April 19th, 2012
April 19th, 2012
I grew up in Ogdensburg New York, in a business-oriented family, where our business was one of the main employers in the small town. My father was an executive at the Newell Company and my mother a home maker. After my father died at 48, my mother took his place on the board, and as I watched her learn the business ropes I had my first insights into how to manage a personal fortune. At that time, I inherited several millions in stock, due at age 21 with no restrictions, which made me look at my life in a different way. I had an ongoing sense of possibility.
I wasn’t interested in leading a lavish lifestyle. With no big outlays, the money grew. Later, I received a second much larger inheritance which I passed entirely into a private foundation, because I realized I’d already answered the question, “how much was enough?”. I had plenty.
In response to world travels, and then witnessing my own culture’s wasteful ways, my broad goal was to lighten our culture’s environmental footprint. And I saw philanthropy and business, both, as venues to address the issues. A regional strategy emerged; to utilize all of my wealth and influence to address things I really cared about- a healthy environment and vibrant communities. By that time, I lived in a beautiful place, British Columbia, Canada and I wanted to see the region blossom and grow toward a thriving future, valuing precious resources, without being a burden on future generations. It seemed to be a new way of leveraging capital, outside the norm of traditional “money manners”.
I affectionately refer to “Money Manners” as the rules we are taught to think about money. Such rules state that we should, “Not talk about money”, “Maximize profit at all cost”, and for goodness sakes “ Don’t touch the principal!”
Considering my capacity, these rules no longer made sense to me. In fact, I could see how they were preventing many others from making bold decisions – that folks almost needed permission to change the game, even if the game didn’t really apply any more.
I had more than just discretionary income to “play with”, I had discretionary capital – the principle - with which I could literally afford to take risks and innovate. I felt a responsibility to play differently – Bigger – that those who have extraordinary wealth also have an extraordinary opportunity to tackle issues at the root of systemic problems. After all, if we can’t risk it, who can?! I had been deeply anonymous for a decade, but around 2002, I went public and started to encourage others to be as bold as they could be.
I’ve learned that when we follow these traditional rules that the economy drives our values instead of our values driving the economy. Our economy extracts wealth from the earth and concentrates it in the hands of a very few. Recycling my wealth and reinvesting it back into a region made sense to me; I could nourish a new economy that, like nature, is fruitful, resilient and more apt to recycle its own riches within its locale.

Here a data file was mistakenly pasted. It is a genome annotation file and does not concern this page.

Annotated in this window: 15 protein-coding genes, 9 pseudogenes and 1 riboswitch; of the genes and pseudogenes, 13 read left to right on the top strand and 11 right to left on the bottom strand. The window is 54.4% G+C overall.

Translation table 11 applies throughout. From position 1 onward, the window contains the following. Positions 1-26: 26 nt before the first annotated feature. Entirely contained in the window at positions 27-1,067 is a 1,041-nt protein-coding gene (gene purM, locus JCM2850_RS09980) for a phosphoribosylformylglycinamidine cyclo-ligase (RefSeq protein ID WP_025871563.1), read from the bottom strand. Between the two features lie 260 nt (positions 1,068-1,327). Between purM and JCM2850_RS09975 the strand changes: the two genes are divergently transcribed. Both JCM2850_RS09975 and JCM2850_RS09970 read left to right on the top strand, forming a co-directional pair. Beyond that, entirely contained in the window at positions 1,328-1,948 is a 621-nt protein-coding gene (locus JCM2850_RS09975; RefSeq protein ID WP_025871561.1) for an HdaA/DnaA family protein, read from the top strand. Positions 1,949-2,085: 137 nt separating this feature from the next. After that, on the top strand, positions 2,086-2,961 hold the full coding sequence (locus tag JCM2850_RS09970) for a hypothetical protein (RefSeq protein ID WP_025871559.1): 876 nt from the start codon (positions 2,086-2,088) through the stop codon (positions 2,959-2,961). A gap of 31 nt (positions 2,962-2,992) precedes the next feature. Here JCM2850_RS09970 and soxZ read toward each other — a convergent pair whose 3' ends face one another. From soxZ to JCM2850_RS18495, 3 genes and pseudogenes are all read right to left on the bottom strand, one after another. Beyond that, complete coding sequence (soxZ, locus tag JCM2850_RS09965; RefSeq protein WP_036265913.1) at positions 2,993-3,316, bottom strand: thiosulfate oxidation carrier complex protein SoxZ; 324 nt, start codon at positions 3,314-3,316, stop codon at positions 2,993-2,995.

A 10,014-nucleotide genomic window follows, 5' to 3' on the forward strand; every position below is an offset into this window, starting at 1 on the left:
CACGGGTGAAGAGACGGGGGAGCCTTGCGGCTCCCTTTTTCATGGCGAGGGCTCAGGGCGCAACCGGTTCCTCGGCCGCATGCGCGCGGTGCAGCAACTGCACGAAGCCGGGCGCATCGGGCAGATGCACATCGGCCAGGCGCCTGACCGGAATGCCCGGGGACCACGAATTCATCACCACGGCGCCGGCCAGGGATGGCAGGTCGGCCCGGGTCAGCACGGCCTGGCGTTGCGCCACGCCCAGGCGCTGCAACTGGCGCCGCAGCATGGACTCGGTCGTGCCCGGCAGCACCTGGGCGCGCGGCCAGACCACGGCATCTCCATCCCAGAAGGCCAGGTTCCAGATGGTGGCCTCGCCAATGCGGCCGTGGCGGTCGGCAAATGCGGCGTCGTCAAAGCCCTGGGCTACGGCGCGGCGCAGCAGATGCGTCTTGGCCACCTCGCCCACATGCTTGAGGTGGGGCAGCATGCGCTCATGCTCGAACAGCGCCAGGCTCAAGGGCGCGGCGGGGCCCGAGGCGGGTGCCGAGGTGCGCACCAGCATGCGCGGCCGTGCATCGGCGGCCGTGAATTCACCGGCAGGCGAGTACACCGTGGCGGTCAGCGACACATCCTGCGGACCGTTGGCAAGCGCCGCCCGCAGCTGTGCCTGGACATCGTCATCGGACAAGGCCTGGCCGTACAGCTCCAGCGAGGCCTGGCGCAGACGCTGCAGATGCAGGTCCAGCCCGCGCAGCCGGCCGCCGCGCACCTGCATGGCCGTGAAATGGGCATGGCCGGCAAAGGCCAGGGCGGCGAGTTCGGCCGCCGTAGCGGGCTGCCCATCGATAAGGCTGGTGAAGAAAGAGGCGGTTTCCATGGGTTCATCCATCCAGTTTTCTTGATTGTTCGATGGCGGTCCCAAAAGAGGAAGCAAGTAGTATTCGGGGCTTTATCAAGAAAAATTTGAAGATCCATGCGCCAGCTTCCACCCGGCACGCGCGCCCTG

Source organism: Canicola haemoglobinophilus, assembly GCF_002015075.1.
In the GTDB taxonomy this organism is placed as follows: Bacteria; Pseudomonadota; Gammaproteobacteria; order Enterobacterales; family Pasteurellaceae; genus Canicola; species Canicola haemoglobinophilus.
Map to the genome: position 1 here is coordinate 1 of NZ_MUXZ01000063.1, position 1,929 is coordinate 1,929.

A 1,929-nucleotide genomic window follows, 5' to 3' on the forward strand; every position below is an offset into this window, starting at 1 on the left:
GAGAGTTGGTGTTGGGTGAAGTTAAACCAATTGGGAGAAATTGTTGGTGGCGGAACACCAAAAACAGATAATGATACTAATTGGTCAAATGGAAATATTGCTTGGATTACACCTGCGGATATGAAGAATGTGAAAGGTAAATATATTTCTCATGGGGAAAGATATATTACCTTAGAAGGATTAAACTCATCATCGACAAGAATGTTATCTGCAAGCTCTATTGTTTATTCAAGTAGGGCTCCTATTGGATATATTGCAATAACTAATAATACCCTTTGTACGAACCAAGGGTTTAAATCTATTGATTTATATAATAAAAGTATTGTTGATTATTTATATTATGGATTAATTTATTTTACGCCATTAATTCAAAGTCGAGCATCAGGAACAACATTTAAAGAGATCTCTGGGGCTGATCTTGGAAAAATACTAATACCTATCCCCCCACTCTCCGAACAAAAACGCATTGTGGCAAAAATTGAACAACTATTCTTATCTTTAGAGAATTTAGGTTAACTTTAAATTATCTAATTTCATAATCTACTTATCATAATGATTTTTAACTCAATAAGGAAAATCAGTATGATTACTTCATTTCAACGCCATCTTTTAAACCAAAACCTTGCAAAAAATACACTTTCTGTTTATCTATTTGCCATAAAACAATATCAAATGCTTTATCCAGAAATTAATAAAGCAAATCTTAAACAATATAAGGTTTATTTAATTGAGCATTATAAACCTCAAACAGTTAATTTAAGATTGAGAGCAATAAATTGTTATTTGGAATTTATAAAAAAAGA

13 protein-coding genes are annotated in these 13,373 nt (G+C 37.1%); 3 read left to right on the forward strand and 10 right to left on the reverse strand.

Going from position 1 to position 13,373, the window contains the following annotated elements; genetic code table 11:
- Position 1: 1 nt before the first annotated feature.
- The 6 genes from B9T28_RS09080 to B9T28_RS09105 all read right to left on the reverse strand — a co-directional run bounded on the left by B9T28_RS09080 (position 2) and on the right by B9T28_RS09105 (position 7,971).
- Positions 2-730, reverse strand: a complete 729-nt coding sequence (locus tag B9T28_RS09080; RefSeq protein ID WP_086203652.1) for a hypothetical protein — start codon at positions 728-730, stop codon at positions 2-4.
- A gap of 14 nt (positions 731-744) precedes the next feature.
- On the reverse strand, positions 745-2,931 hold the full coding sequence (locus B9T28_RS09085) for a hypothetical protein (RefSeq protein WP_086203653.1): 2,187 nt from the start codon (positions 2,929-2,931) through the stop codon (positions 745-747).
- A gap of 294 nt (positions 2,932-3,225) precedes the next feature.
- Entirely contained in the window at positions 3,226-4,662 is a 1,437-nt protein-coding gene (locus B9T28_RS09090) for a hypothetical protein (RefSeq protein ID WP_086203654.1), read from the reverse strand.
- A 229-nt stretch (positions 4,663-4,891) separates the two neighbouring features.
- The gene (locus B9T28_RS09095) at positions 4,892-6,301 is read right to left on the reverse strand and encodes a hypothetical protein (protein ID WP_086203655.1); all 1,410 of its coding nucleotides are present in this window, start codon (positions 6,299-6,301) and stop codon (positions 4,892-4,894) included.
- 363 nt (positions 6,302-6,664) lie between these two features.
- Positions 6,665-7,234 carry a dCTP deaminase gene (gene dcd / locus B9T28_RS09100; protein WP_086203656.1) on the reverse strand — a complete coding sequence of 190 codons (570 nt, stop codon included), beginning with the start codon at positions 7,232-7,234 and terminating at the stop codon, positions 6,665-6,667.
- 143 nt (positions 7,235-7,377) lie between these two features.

After founding the Endswell Foundation in 1991 with 17 million, and earmarking 7 million to invest in sustainable businesses, I knew I needed help. Finding and investing in a trusted partner to implement Renewal Partners Co. was a key decision. Joel Solomon shared my vision and was excited to implement it. He first sought out the deals for Renewal, and eventually orchestrated the day-to-day management, strategy, advisors, Endswell, and all the moving parts. This gave me great freedom. Despite my aspirations for the money, I didn’t want to be tied to it.
We sold 80% of my family stock, reinvested it into screened funds, then recycled massive earnings from the 90’s to advance my mission. Money is hard at work wherever it is; I figured put it to good work! Over time we placed three times my inheritance into people, organizations and businesses I felt aligned with. Telling the story to others, I came to say I was activating my entire (whole) portfolio towards mission. Joel focused on capacity needs, finding and building thoughtful and strong leadership, increasing collaboration, and making it easy for good work to continue. The region is blooming. I am immensely proud of what we’ve accomplished the past 18+ years - it’s more than I ever could have imagined.
In 2001 I decided to spend out the Endswell Foundation in a decade, because I believe problems are growing exponentially faster than capital reserved to address them later. Its legacy lies in the incubation of Tides Canada, which provides ongoing support for environmental and social justice grant making in British Columbia. Renewal Partners intrigued so many that we recently started a second fund, Renewal2, to build upon our experience and knowledge and create an opportunity for outside investors to join us.
I'm still happily breaking all the rules, steadfast in my conviction that I’ve done well by my money. I know my folks would be proud. I gain great satisfaction working with Play BIG to help other wealthy people think differently and act in accordance with their values – all the while making a difference in their own communities. I hope my story inspires others with “discretionary capital” to activate their whole portfolios to accelerate the shift to healthy, thriving communities.